a reply to: Jukiodone
By reading between the lines of the pop science articles I could find, it sounds like they're talking about using a Bose-Einstein condensate
interferometer to perform gravimetry. I managed to find, e.g.,
Cold-atom gravimetry with a Bose-Einstein condensate
They demonstrate the viability of using BEC interferometry for gravimetry. This isn't even the state of the art these days, I've heard people can do
BEC on a chip now.
Now, gravimetry as it's commonly used refers to measuring the gravity of the Earth, specifically its subtle variations from place to place. This is
important because it underscores my main point: you need something about as massive as the entire Earth (~6 * 10^24 kg) to start detecting its
gravitational field in a lab.
The Greenglow people are talking about using gravimetry to circumvent stealth, i.e., detect the gravitational field of an airplane in flight. (I'm
still not sure if they claimed success, or failure, or it was all on the drawing board, or what, since I'm still trying to find info on it)
It's quite easy to do a back of the envelope calculation to see what sort of precision we're talking about here.
Let's say you have a BEC of a couple thousand Rubidium atoms, since that's pretty standard.
For the target, let's say a fully-loaded 747 flying only 100 meters over your head (in real life, I hope you wouldn't need a quantum gravimetric
detector to detect this!). That should make our estimate even more conservative.
The question is, what sort of gravitational force does the 747 exert on your BEC? Well it would be on the order of 10^-31 Newtons.
Of course, the BEC isn't that massive, so maybe the effect of that small force would be big enough to be noticeable. The BEC would accelerate on the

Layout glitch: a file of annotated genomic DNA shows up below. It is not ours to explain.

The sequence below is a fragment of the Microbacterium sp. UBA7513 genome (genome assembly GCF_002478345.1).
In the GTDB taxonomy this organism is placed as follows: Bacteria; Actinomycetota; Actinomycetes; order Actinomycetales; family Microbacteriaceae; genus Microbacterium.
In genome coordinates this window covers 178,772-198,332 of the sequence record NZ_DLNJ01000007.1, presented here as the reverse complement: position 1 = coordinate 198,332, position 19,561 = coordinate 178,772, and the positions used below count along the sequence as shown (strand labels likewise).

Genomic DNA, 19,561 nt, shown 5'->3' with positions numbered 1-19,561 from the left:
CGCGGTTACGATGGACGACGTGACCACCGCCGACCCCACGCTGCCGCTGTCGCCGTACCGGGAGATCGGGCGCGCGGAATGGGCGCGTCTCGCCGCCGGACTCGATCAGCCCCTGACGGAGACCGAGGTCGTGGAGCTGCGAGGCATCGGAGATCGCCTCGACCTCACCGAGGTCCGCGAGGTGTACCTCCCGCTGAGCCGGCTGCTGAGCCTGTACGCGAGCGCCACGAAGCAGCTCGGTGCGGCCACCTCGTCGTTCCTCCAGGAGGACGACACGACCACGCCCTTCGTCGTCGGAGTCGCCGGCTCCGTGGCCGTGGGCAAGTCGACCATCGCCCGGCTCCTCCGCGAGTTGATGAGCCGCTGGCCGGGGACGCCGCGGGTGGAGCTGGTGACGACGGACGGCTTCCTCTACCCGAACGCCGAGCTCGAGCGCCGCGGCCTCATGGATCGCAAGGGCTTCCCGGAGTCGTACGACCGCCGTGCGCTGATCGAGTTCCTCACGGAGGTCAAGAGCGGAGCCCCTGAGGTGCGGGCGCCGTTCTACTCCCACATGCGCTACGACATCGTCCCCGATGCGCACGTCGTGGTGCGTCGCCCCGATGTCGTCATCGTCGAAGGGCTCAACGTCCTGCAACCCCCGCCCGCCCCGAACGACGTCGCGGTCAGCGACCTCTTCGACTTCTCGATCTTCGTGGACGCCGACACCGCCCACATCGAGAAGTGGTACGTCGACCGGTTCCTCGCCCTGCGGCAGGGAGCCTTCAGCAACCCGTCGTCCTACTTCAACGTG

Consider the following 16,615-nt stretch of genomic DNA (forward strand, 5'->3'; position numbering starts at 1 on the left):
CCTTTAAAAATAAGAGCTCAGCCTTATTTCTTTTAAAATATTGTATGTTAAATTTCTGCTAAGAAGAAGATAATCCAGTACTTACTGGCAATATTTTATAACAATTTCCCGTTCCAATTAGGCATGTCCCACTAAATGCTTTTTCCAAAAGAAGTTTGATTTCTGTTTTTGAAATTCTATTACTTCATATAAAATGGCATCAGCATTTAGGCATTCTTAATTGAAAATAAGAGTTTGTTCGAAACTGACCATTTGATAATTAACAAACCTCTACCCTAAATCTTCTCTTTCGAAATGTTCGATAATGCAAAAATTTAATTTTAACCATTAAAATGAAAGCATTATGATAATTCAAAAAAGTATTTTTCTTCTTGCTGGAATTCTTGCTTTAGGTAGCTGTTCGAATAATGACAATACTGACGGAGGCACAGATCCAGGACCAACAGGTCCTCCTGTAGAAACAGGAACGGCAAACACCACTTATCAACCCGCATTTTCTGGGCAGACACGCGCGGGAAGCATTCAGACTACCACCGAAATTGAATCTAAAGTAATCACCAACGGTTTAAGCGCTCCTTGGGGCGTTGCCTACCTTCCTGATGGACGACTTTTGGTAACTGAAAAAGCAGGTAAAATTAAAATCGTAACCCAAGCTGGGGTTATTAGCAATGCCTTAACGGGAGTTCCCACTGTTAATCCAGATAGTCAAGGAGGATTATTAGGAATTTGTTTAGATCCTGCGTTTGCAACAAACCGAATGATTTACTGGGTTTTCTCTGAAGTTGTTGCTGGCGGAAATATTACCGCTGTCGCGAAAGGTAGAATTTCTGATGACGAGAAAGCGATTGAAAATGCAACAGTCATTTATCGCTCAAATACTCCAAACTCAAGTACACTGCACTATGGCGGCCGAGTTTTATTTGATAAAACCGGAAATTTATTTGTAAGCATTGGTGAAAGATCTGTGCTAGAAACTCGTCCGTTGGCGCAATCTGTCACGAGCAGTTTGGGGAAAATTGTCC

order of 2 * 10^-9 m s^-2. It would accelerate to two nanometers per second after one second of integration time.
To my mind, maybe that's not immediately prohibitive, but it sounds quite small. The question is, how precise are BEC interferometers, typically? The
trick is to translate that acceleration into a phase shift relative to a control beam (that's another can of worms, how do you keep one beam
unaffected), and then figure out the strength of the interference fringes. That's something I'm working on calculating now. Hard to say, but it might
be on the edges of what is possible.
On the other hand, there's a very good reason why gravitational forces between objects in a laboratory have not been measured: gravity is very very
very very very weak, as we see here.
There's a much bigger problem though, in my opinion: gravity is sourced by everything. The signal (a measly 10^-31 Newtons) would be swamped by the
gravity of the changing atmospheric weather patterns, minute variations in the flow of underground rivers, trucks driving past on the highway, the
scientist in the room walking closer or farther away, etc.
If your apparatus is precise enough to detect a 747 at 100 meters, then by necessity it's going to be affected by whether you're wearing your heavier
socks today, or forgot to brush your teeth. It'll be affected by the janitor forgetting to take the trash out of the 3rd floor men's bathroom last
night. It has
to be, otherwise you won't see #!
Anyway this is very interesting, thanks for bringing it up. I'm going to keep digging. My apologies if this is all obvious to you.
9-9-2017 by wirehead because: (no reason given)